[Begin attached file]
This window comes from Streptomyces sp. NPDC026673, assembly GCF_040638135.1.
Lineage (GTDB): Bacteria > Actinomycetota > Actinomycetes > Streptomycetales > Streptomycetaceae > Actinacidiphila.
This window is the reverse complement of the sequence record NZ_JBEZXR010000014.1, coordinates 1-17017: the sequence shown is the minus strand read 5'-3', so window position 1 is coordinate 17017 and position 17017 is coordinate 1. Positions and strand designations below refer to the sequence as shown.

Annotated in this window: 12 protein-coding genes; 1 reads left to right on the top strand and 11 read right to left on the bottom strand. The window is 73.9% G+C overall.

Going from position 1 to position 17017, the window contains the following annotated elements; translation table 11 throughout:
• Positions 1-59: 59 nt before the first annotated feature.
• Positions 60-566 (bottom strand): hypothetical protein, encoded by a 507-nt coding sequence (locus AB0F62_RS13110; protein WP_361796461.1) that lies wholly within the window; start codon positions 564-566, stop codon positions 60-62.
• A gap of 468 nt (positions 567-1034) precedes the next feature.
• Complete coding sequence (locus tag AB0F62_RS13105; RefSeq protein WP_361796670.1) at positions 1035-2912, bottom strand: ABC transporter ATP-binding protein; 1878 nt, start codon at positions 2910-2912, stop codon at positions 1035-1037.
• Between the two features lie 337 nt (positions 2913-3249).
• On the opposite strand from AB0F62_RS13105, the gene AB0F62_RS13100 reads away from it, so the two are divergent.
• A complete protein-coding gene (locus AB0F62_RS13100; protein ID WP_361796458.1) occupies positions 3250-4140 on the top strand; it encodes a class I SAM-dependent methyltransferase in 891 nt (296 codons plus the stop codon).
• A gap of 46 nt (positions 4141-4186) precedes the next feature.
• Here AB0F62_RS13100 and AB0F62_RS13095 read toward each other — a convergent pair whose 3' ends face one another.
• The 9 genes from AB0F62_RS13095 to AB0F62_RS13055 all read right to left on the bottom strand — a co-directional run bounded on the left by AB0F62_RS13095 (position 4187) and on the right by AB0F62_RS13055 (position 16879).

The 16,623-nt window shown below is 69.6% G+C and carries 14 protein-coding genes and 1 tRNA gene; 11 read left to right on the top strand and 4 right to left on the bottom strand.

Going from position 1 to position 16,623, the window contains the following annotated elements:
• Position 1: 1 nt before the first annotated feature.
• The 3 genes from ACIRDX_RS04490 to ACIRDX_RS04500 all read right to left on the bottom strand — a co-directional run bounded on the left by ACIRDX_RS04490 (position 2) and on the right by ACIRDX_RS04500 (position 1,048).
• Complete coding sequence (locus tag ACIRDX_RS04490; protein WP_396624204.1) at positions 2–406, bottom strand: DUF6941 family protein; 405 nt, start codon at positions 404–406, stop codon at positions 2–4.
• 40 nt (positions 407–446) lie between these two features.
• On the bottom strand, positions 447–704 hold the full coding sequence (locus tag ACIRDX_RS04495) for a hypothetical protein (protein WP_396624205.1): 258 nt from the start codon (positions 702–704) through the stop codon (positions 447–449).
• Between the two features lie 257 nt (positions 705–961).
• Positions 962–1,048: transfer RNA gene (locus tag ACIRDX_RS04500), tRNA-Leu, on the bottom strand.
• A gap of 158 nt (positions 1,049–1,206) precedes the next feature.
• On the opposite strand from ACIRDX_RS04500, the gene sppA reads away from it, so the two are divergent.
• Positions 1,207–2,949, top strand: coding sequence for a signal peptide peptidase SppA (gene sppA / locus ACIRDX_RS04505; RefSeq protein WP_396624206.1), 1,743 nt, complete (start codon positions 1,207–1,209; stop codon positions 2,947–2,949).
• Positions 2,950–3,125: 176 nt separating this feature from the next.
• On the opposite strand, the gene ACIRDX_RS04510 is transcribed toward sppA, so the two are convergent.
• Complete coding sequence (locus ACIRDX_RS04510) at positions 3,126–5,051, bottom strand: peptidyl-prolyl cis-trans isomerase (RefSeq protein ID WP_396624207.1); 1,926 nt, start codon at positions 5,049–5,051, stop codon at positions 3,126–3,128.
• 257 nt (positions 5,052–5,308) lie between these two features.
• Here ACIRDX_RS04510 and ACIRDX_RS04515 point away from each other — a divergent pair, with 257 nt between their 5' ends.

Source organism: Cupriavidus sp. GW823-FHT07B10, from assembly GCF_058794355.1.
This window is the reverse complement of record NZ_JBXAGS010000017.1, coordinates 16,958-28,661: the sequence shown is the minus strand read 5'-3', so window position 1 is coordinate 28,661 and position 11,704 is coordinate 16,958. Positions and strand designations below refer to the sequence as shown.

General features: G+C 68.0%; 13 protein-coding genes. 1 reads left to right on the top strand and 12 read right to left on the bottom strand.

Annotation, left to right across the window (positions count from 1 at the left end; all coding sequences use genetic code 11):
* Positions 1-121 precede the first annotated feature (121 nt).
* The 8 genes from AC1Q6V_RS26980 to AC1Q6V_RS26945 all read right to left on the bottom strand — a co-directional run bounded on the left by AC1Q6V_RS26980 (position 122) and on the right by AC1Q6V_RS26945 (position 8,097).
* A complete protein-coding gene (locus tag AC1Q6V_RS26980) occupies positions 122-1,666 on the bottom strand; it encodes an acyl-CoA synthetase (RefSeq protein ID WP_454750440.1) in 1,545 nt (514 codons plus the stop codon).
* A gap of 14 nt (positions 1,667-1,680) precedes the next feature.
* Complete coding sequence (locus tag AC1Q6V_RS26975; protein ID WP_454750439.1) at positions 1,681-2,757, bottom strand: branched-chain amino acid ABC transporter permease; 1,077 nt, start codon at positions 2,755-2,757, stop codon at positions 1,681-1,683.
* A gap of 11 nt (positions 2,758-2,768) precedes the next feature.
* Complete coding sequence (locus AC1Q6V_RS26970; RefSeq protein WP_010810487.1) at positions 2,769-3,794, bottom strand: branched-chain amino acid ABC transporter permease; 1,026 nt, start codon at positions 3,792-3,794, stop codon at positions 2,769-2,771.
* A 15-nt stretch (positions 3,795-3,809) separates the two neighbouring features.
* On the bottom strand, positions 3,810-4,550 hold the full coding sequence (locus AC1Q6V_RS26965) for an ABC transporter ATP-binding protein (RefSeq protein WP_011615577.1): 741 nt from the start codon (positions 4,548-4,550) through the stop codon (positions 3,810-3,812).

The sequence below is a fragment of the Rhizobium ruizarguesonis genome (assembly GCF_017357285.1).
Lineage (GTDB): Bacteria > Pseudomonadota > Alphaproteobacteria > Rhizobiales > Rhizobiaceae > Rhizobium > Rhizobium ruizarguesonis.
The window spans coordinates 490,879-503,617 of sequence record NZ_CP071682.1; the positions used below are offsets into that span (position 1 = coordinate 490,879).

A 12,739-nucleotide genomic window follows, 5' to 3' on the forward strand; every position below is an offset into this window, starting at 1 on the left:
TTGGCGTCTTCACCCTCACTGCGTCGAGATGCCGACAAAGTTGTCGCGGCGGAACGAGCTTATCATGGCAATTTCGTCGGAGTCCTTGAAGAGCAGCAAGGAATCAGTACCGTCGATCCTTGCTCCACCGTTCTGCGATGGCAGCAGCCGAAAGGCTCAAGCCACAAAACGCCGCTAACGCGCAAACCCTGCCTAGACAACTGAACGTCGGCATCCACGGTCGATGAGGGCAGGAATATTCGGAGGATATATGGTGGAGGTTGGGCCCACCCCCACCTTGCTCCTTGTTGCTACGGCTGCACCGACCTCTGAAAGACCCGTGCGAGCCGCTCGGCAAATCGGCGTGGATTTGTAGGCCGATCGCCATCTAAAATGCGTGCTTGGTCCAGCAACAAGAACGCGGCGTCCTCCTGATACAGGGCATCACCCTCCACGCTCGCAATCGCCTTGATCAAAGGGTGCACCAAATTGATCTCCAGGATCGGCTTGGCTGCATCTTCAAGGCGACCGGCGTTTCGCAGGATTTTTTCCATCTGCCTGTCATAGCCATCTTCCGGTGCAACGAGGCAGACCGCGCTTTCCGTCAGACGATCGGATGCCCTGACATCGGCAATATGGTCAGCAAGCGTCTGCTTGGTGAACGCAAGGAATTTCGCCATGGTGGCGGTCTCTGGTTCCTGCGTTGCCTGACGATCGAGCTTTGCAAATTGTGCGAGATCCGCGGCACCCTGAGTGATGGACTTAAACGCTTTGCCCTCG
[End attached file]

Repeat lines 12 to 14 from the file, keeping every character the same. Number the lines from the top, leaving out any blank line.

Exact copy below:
• A complete protein-coding gene (locus AB0F62_RS13100; protein ID WP_361796458.1) occupies positions 3250-4140 on the top strand; it encodes a class I SAM-dependent methyltransferase in 891 nt (296 codons plus the stop codon).
• A gap of 46 nt (positions 4141-4186) precedes the next feature.
• Here AB0F62_RS13100 and AB0F62_RS13095 read toward each other — a convergent pair whose 3' ends face one another.